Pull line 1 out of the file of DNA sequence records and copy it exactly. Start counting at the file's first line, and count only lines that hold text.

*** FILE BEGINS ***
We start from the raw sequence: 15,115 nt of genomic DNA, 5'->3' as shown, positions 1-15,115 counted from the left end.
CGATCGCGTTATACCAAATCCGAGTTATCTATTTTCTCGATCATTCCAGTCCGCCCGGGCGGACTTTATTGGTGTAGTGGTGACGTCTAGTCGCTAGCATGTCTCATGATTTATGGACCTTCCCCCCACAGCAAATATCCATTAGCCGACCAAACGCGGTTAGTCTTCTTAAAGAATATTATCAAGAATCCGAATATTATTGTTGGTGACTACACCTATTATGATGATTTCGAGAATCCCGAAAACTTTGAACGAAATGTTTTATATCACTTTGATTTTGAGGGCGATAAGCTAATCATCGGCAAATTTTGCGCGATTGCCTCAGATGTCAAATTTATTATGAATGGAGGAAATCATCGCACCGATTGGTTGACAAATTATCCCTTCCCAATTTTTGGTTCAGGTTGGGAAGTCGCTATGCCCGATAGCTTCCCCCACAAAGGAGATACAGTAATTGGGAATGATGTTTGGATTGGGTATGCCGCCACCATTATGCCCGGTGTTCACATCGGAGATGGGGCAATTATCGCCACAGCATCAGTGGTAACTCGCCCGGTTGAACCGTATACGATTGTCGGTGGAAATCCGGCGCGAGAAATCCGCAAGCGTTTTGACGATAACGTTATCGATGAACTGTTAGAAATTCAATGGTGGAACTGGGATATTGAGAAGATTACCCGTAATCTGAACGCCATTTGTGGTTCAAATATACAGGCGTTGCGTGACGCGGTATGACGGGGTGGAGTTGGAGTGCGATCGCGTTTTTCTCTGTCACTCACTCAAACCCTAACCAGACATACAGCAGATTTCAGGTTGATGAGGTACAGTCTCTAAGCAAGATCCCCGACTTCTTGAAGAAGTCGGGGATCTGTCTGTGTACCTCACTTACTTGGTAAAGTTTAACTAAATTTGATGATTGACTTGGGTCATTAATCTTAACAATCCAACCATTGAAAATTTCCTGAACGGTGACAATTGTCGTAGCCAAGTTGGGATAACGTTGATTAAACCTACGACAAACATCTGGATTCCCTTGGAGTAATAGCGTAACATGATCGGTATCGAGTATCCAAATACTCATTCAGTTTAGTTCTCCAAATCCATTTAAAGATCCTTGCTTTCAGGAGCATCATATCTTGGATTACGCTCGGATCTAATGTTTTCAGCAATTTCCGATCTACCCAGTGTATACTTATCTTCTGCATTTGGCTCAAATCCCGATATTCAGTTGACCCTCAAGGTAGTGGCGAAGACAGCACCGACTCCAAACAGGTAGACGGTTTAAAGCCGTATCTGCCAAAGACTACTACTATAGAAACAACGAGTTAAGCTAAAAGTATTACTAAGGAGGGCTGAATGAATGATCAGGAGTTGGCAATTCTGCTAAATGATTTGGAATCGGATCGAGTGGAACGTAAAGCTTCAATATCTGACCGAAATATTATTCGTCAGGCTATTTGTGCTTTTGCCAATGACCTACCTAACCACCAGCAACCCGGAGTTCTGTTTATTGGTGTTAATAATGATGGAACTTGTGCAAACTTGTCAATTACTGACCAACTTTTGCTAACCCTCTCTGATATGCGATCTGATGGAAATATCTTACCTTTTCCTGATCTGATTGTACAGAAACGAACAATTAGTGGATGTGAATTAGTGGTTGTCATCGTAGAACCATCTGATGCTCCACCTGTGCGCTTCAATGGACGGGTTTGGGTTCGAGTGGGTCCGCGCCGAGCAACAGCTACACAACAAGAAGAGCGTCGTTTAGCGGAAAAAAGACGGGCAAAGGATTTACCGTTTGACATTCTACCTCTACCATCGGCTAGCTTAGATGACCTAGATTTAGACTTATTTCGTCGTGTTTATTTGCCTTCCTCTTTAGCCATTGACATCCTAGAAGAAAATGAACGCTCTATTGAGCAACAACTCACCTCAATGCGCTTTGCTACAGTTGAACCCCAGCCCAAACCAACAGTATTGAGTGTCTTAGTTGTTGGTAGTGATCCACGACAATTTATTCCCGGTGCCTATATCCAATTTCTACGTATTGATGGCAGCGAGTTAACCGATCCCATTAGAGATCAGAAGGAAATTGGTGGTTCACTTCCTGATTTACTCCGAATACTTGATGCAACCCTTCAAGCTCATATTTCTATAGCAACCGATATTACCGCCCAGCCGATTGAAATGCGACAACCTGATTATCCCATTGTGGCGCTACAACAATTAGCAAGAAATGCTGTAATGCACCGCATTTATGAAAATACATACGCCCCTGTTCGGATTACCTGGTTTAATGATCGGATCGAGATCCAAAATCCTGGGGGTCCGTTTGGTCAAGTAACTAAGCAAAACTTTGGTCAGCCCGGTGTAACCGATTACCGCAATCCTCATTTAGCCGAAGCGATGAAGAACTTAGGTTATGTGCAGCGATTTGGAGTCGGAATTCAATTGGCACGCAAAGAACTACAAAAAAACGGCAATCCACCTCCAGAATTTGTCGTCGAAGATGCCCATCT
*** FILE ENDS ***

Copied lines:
We start from the raw sequence: 15,115 nt of genomic DNA, 5'->3' as shown, positions 1-15,115 counted from the left end.